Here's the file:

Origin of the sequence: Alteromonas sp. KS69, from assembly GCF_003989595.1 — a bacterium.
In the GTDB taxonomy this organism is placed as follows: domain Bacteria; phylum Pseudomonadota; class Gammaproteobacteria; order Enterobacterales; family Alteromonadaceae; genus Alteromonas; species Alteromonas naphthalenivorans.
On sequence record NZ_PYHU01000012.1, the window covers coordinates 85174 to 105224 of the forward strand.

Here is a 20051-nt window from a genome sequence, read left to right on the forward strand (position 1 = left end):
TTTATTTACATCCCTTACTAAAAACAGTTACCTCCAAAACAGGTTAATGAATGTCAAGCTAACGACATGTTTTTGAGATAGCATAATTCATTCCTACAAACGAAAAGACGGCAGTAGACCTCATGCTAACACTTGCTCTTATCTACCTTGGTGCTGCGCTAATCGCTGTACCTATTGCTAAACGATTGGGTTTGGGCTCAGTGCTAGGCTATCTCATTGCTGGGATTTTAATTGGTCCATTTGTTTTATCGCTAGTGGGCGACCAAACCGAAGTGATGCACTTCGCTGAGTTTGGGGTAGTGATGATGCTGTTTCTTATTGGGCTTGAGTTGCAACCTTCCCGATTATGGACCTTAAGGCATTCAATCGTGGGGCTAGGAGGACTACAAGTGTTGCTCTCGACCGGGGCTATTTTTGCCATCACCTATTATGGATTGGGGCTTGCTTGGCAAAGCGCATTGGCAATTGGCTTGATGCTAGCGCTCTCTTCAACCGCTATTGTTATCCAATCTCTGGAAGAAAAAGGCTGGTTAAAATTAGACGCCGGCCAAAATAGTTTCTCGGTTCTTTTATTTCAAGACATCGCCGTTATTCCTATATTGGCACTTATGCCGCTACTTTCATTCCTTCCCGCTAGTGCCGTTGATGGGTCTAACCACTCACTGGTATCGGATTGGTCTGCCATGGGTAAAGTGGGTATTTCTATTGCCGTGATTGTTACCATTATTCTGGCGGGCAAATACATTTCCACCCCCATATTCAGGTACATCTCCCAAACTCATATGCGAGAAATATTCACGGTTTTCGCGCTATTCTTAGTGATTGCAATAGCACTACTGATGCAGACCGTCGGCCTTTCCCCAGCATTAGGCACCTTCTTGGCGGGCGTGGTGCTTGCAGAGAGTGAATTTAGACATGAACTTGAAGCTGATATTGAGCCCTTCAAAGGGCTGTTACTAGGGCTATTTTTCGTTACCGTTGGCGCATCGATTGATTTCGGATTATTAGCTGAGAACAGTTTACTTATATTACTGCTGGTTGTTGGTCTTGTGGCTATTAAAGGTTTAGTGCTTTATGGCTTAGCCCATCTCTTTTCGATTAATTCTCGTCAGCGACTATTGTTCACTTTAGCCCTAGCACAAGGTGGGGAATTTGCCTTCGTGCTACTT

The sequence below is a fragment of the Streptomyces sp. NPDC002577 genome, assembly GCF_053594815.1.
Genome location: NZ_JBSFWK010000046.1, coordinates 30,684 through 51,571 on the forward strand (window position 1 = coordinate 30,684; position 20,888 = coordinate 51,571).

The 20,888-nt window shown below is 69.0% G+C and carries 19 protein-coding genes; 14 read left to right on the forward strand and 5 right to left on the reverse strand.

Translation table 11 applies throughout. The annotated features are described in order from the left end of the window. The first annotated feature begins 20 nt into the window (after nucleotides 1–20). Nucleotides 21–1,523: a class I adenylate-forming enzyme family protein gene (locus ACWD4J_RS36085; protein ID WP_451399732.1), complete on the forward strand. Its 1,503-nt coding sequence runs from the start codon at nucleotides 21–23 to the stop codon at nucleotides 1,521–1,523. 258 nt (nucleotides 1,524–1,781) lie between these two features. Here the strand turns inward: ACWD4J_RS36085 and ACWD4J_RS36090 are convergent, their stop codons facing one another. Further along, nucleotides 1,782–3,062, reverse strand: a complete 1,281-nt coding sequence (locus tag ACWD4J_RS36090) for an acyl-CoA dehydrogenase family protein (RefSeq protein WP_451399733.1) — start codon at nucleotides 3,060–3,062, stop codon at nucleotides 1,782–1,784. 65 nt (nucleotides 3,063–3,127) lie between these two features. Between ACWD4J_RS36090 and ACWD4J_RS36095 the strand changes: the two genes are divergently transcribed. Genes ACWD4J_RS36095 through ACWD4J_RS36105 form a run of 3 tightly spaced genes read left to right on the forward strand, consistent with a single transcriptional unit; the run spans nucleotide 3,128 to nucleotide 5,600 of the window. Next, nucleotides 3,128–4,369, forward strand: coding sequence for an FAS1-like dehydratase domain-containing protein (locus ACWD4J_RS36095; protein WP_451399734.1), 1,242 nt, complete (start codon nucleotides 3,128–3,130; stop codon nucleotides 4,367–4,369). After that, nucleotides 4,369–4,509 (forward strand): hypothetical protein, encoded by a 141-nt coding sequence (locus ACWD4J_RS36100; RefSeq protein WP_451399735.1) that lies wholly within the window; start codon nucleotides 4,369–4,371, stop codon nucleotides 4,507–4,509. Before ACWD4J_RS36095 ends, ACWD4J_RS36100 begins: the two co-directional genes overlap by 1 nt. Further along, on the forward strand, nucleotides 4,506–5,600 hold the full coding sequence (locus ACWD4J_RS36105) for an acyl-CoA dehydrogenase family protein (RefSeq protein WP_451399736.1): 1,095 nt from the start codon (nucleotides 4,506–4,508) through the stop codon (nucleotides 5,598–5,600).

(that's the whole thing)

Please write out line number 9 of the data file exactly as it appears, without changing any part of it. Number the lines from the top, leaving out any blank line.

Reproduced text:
Translation table 11 applies throughout. The annotated features are described in order from the left end of the window. The first annotated feature begins 20 nt into the window (after nucleotides 1–20). Nucleotides 21–1,523: a class I adenylate-forming enzyme family protein gene (locus ACWD4J_RS36085; protein ID WP_451399732.1), complete on the forward strand. Its 1,503-nt coding sequence runs from the start codon at nucleotides 21–23 to the stop codon at nucleotides 1,521–1,523. 258 nt (nucleotides 1,524–1,781) lie between these two features. Here the strand turns inward: ACWD4J_RS36085 and ACWD4J_RS36090 are convergent, their stop codons facing one another. Further along, nucleotides 1,782–3,062, reverse strand: a complete 1,281-nt coding sequence (locus tag ACWD4J_RS36090) for an acyl-CoA dehydrogenase family protein (RefSeq protein WP_451399733.1) — start codon at nucleotides 3,060–3,062, stop codon at nucleotides 1,782–1,784. 65 nt (nucleotides 3,063–3,127) lie between these two features. Between ACWD4J_RS36090 and ACWD4J_RS36095 the strand changes: the two genes are divergently transcribed. Genes ACWD4J_RS36095 through ACWD4J_RS36105 form a run of 3 tightly spaced genes read left to right on the forward strand, consistent with a single transcriptional unit; the run spans nucleotide 3,128 to nucleotide 5,600 of the window. Next, nucleotides 3,128–4,369, forward strand: coding sequence for an FAS1-like dehydratase domain-containing protein (locus ACWD4J_RS36095; protein WP_451399734.1), 1,242 nt, complete (start codon nucleotides 3,128–3,130; stop codon nucleotides 4,367–4,369). After that, nucleotides 4,369–4,509 (forward strand): hypothetical protein, encoded by a 141-nt coding sequence (locus ACWD4J_RS36100; RefSeq protein WP_451399735.1) that lies wholly within the window; start codon nucleotides 4,369–4,371, stop codon nucleotides 4,507–4,509. Before ACWD4J_RS36095 ends, ACWD4J_RS36100 begins: the two co-directional genes overlap by 1 nt. Further along, on the forward strand, nucleotides 4,506–5,600 hold the full coding sequence (locus ACWD4J_RS36105) for an acyl-CoA dehydrogenase family protein (RefSeq protein WP_451399736.1): 1,095 nt from the start codon (nucleotides 4,506–4,508) through the stop codon (nucleotides 5,598–5,600).